Soldier says rabbis pushed "religious war" in Gaza
JERUSALEM, March 20 (Reuters) - Rabbis in the Israeli army told battlefield troops in January's Gaza offensive that they were fighting a "religious war" against gentiles, according to one army commander's account published on Friday.
"Their message was very clear: we are the Jewish people, we came to this land by a miracle, God brought us back to this land and now we need to fight to expel the gentiles who are interfering with our conquest of this holy land," he said.
The account by Ram, a pseudonym to shield the soldier's identity, was published by the left-leaning Haaretz newspaper in the second day of revelations that have rocked the Israeli military. (www.haaretz.com "Shooting and Crying, 2009").
They were leaked from a Feb 13 meeting of armed forces members to share their Gaza experiences. Some veterans, alumni of an Israel Defence Force (IDF) military academy, told of the killing of civilians and their impression that deep contempt for Palestinians pervaded the ranks of the Israeli forces.
The institution's director, Danny Zamir, confirmed that Thursday's published accounts were authentic.
In longer excerpts in its Friday "Week's End" edition, the daily quoted 'Ram' as saying his impression of the 22-day operation was "the feeling of an almost religious mission".
It began when a devout sergeant in his unit "assembled the whole platoon and led the prayer for those going into battle", he said. "Also when we were inside they sent in those booklets full of Psalms, a ton of Psalms. I think the house I was in for a week, we could have filled a room with the Psalms they sent."
The officer felt there was a "huge gap between what the Education Corps sent out and what the IDF rabbinate sent out".
The corps distributed pamphlets about the history of Israel's fighting in Gaza from 1948 to the present, he said.
But the rabbinate's message imparted to many soldiers the sense that "this operation was a religious war".
A squad commander from Ram's Givat Brigade, named as Aviv, recounted his misgivings about orders to break down doors with armoured vehicles and shoot anyone inside, floor by floor. In the event, the order was amended to include "operating megaphones" so advancing troops could tell people they had five minutes to get out or be killed.
Aviv said "there was a very annoying moment" when he briefed his men and one challenged that order, saying: "Yeah? Anyone who is in there is a terrorist, that's a known fact..."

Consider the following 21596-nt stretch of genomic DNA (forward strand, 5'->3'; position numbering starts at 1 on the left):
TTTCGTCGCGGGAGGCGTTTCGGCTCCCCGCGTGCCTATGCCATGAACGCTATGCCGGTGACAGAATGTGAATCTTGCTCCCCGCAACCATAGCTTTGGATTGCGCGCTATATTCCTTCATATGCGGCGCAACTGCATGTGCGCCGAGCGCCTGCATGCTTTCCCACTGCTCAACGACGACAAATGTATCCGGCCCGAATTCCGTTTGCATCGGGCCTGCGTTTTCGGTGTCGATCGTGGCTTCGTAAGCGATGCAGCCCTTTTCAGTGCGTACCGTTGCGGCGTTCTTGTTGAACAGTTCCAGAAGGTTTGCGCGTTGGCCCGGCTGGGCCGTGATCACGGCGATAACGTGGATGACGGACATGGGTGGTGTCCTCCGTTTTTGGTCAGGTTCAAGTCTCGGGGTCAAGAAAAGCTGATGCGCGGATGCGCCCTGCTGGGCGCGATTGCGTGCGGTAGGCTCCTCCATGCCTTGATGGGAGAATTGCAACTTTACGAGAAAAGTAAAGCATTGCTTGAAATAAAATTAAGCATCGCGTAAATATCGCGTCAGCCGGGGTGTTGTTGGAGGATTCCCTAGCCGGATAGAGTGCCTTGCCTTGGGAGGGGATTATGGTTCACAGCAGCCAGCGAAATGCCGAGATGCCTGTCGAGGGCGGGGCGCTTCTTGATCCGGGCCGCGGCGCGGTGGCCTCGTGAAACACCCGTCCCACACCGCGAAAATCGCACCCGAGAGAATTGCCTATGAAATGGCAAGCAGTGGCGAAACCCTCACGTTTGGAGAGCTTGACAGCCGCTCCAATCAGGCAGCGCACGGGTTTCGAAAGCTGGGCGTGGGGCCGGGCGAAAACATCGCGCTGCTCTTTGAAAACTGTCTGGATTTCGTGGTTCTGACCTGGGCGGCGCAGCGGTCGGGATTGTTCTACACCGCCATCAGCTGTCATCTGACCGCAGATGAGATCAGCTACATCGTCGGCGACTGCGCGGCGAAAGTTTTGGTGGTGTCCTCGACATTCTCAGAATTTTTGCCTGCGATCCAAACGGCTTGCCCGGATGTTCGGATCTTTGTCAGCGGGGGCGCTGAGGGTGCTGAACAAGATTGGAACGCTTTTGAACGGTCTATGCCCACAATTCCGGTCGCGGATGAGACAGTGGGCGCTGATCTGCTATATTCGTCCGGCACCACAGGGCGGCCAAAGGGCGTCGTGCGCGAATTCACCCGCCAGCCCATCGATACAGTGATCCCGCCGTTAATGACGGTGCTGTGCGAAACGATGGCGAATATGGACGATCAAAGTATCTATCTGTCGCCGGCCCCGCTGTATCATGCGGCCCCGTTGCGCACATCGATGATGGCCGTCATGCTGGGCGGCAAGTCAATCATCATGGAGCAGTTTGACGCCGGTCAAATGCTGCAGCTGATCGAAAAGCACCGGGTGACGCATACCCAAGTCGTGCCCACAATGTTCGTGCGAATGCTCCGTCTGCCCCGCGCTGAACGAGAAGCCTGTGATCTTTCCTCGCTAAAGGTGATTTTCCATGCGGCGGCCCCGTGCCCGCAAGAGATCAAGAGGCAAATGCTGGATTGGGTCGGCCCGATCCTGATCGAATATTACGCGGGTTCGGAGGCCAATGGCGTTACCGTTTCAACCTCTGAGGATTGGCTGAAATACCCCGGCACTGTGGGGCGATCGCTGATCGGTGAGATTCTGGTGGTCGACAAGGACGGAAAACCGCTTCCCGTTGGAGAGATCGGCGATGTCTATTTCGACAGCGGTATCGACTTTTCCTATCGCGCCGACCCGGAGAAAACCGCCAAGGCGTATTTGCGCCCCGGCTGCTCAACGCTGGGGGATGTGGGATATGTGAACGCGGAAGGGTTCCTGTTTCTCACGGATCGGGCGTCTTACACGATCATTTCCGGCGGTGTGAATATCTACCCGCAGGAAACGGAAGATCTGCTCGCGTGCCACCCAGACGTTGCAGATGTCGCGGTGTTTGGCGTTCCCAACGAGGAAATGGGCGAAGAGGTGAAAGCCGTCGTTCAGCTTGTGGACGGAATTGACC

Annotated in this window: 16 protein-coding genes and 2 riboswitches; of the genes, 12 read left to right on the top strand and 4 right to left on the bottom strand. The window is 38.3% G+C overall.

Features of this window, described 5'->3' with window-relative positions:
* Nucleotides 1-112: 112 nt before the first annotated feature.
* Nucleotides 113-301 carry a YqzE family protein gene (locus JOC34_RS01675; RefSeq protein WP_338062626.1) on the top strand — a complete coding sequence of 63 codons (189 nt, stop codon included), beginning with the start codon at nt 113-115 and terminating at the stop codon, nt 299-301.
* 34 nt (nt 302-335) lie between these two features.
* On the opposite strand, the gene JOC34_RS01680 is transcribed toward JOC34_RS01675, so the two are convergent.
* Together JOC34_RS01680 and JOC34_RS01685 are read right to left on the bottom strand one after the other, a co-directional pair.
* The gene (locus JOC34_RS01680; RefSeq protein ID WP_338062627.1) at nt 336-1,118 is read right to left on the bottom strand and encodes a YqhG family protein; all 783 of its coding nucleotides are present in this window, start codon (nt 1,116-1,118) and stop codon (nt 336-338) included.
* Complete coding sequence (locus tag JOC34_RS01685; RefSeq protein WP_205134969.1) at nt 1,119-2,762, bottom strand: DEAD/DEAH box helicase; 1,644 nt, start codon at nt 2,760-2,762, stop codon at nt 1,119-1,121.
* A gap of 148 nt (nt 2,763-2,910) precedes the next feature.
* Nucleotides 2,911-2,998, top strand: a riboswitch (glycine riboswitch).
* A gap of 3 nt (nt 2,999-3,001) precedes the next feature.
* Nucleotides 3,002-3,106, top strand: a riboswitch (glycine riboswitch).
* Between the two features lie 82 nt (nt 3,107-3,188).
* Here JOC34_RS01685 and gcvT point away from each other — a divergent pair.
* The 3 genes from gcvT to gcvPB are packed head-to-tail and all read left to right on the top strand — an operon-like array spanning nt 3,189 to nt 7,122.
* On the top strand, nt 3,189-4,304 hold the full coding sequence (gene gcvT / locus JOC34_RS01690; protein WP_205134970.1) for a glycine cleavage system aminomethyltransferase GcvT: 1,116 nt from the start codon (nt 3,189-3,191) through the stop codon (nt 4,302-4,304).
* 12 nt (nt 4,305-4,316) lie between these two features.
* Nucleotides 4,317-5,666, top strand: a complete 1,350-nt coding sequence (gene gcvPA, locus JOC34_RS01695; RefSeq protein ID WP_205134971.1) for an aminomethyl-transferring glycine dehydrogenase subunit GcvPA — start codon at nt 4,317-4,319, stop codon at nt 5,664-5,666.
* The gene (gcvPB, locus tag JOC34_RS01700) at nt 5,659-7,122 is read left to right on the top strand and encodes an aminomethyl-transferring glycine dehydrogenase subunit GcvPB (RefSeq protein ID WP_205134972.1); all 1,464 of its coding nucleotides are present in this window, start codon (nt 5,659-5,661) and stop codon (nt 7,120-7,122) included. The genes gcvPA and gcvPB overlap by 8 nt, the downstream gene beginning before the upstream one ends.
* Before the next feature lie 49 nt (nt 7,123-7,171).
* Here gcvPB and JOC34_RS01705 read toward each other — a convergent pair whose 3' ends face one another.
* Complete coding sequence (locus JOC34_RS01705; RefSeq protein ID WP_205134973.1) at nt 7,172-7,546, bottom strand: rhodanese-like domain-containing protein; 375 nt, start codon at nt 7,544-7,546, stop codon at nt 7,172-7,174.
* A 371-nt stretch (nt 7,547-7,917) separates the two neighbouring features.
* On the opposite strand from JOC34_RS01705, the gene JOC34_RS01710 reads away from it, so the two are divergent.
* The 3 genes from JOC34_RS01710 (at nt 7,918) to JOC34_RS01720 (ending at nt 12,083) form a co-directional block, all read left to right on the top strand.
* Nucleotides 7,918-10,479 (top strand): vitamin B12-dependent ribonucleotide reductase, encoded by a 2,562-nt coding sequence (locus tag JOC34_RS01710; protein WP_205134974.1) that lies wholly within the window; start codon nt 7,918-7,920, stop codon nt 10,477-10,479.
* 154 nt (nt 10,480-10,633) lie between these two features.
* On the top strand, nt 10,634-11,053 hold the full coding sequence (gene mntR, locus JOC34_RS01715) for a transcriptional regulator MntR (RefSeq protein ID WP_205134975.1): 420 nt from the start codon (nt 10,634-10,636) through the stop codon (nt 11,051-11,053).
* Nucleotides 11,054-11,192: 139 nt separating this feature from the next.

"And then his buddies join in: 'We need to murder any person who's in there, yeah, any person who's in Gaza is a terrorist' and all the other things that they stuff our heads with, in the media," Aviv was quoted as saying.
The Palestinian Center for Human Rights (PCHR) has put the Palestinian death toll during the war at 1,417 -- 926 civilians, 236 fighters and 255 police officers. Israeli officials have disputed those figures. Thirteen Israelis were killed.
On Thursday, an Israeli think-tank, the International Policy Institute for Counter-Terrorism, challenged the conclusion that close to 1,000 Gaza civilians were killed. It said a statistical analysis of PCHR's list of civilian casualties showed a disproportionate number of young men of fighting age.
Defence Minister Ehud Barak responded to the IDF revelations on Thursday by repeating Israel's description of its armed forces as the most moral in the world. The IDF said its judge advocate-general had ordered an investigation.
According to a soldier named as Moshe, investigations into battlefield conduct are not taken seriously. He said the attitude could be summed up as:
"It isn't pleasant to say so, but no one cares at all. We aren't investigating this. This is what happens during fighting..."
(Writing by Douglas Hamilton; editing by Samia Nakhoul)
(For blogs and links on Israeli politics and other Israeli and Palestinian news, go to blogs.reuters.com/axismundi)
- Anger mounts after bodies found trapped inside sunken South Korean ferry |
- Vice-principal of South Korea school in ferry disaster commits suicide |
- Special Report: How the U.S. made its Putin problem worse
- Israel space project gets $16 million boost from casino mogul Adelson
- All 338 Korean students, teachers rescued from sinking ferry - school official